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Statement by the East Timor Action Network on the
UN Agreement on East Timor

March 12, 1999
For Immediate Release Contact: John M. Miller, (718)596-7668; etan-outreach@igc.apc.org

The East Timorese people moved closer to being able to determine their own future following this week's round of talks at the United Nations. According to UN Secretary-General Kofi Annan, the people of East Timor will be soon be able to decide whether they want autonomy or independence. The decolonization process, interrupted in December 1975 by Indonesia's brutal invasion and occupation, will finally resume.

Indonesia has agreed to allow the UN to create and implement a system of "direct ballot" to allow the East Timorese to vote on whether they want remain part of Indonesia as an autonomous province. If they reject this, Indonesia has said it will repeal the legislation by which it illegally annexed East Timor as Indonesia's 27th province, thereby clearing the way for East Timorese independence. East Timor will have its referendum on self-determination in all but name.

The East Timor Action Network/U.S. welcomes this development, but will monitor its implementation closely. The Indonesian military (ABRI) must be withdrawn and the militias disarmed before any vote takes place. The demilitarization of the territory must be a priority. Any balloting must be fully democratic with all adult East Timorese, both inside and outside the territory, able to vote. All remaining East Timorese political prisoners, including resistance leader Xanana Gusmao, must be released and free to participate. East Timorese inside the territory must be able to cast their ballots free of coercion, especially by the Indonesian armed forces and Indonesian armed militias and paramilitaries.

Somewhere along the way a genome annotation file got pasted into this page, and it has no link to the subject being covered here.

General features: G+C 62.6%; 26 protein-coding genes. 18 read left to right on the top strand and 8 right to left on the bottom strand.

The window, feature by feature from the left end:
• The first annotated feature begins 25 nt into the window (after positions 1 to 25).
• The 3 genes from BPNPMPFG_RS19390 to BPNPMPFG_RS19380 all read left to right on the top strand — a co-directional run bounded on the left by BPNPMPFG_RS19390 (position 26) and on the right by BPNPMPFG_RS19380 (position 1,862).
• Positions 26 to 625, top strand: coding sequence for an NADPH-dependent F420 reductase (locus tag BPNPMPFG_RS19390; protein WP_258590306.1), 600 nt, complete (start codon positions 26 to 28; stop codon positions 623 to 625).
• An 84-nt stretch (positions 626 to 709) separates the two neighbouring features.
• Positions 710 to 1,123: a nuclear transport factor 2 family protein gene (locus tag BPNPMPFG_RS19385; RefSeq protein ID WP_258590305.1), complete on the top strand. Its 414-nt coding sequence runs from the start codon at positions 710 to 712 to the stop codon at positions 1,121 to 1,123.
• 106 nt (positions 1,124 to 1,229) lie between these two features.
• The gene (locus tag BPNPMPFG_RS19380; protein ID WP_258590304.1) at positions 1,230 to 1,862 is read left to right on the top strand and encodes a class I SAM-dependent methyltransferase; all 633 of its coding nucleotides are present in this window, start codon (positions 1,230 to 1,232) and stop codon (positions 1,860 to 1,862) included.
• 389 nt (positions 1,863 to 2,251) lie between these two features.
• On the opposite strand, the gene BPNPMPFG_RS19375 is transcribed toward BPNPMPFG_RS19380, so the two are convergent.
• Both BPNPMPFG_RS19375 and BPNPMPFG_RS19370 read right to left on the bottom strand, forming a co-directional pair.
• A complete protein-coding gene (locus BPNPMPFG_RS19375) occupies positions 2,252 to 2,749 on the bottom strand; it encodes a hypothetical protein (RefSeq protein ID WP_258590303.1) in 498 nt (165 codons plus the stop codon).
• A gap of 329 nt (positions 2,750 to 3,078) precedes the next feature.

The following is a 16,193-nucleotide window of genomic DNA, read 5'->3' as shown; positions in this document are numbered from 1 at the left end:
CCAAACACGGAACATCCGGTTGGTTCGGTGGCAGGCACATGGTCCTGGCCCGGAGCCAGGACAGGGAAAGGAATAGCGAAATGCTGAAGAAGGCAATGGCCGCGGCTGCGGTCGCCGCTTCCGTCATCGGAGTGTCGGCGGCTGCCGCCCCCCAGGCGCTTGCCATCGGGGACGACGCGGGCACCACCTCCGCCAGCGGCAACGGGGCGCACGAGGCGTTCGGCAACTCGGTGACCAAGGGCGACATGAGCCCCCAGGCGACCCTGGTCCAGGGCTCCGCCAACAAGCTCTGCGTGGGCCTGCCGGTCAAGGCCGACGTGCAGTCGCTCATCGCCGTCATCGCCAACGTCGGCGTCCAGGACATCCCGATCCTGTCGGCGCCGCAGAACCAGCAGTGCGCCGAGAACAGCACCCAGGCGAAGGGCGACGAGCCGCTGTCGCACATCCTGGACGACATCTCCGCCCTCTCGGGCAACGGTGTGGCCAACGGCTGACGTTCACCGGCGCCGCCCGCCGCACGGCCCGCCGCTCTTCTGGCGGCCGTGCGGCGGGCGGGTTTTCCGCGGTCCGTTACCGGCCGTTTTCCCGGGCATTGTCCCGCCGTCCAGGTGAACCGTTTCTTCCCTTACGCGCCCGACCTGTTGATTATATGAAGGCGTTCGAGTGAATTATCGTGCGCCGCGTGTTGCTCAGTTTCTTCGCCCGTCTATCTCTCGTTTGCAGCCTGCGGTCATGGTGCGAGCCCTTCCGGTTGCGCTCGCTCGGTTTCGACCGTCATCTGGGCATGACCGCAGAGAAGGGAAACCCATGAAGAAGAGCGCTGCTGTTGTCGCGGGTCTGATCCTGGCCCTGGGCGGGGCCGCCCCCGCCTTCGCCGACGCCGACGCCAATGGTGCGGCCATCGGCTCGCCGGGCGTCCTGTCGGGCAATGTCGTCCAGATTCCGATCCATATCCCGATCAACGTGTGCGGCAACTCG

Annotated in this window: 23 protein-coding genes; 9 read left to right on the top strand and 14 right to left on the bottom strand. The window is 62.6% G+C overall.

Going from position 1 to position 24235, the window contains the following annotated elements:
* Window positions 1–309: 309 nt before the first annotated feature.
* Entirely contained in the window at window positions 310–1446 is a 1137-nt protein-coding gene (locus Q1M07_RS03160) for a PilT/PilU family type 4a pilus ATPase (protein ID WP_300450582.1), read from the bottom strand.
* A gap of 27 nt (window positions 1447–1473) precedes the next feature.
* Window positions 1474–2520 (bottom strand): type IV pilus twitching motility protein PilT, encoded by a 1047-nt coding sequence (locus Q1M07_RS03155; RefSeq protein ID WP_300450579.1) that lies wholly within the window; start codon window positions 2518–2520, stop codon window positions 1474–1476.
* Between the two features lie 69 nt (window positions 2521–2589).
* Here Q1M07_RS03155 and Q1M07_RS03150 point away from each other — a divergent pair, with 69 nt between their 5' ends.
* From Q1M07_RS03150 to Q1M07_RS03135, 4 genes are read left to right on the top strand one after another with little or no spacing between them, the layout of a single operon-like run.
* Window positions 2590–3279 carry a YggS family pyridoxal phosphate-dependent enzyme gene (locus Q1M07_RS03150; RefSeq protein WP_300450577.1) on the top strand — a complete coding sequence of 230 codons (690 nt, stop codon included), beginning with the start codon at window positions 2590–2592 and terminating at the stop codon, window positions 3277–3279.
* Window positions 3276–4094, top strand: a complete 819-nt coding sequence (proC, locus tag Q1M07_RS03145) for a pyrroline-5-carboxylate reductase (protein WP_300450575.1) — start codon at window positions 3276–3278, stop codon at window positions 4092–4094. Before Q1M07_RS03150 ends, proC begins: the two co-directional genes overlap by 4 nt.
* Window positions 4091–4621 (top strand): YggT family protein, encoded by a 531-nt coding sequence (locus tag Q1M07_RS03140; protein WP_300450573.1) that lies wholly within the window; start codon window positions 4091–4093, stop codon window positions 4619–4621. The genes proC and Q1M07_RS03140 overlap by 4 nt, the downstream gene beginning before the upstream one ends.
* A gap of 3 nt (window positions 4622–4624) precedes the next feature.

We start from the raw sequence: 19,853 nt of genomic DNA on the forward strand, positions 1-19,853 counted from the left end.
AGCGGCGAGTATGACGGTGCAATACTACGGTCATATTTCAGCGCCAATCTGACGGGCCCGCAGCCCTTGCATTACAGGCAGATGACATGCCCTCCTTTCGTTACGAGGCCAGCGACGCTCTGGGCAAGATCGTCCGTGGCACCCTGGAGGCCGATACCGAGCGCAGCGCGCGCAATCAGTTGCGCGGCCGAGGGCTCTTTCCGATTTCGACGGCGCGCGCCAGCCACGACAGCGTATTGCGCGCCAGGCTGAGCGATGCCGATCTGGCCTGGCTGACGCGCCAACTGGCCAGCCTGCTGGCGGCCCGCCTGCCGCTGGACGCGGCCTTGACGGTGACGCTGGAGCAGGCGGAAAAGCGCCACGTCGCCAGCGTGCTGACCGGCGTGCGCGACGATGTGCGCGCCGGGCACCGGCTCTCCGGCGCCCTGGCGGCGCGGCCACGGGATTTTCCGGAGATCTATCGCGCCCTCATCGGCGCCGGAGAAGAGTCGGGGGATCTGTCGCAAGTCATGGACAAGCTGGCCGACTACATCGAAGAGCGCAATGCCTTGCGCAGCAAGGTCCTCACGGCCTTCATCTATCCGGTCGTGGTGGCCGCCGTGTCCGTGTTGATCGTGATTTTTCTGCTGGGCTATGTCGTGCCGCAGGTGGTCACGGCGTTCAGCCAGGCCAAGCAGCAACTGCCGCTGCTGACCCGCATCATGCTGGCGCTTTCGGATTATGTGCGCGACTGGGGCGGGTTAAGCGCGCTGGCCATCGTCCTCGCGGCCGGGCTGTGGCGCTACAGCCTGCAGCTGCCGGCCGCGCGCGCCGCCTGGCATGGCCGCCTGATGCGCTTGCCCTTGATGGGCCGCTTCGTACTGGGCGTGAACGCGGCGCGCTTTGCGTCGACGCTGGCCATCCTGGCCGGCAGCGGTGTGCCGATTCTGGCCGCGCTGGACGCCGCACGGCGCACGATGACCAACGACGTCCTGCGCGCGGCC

An UN monitoring team must be quickly deployed to prepare the vote and insure peaceful conditions for any ballot. Efforts at reconciliation among the East Timorese should be encouraged. Yesterday's cease-fire agreement between Xanana and leaders of pro-Indonesia paramilitary forces can be assisted by international monitoring and demilitarization of all sides.

While progress is taking place in New York and Jakarta, conditions in East Timor are especially worrisome. Militia and paramilitary threats and violence continue. Foreign and East Timorese health care workers, aid workers, and journalists report serious food shortages and a mounting health care crisis with few doctors and limited medicines available. Outside relief has been obstructed by Indonesian government bureaucrats.

The U.S. House of Representatives and Senate have already endorsed self-determination for East Timor. We urge the executive branch to do the same, to stop supplying and training ABRI (the Indonesian armed forces), and to press the Indonesian government to live up to its international commitments by withdrawing its troops, disarming the militias, and allowing a free and fair vote on autonomy versus independence. The Indonesian government must allow the importation of basic necessities like medicines, fuel and food into East Timor, and international humanitarian aid organizations must be free to carry out their work in East Timor.

The U.S. should also assist the UN financially in carrying out the vote and providing emergency relief via UN agencies to alleviate the latest food and health crises in East Timor.


Posted 6/99: UN Mission in East Timor (UNAMET) http://www.un.org/peace/etimor/etimor.htm

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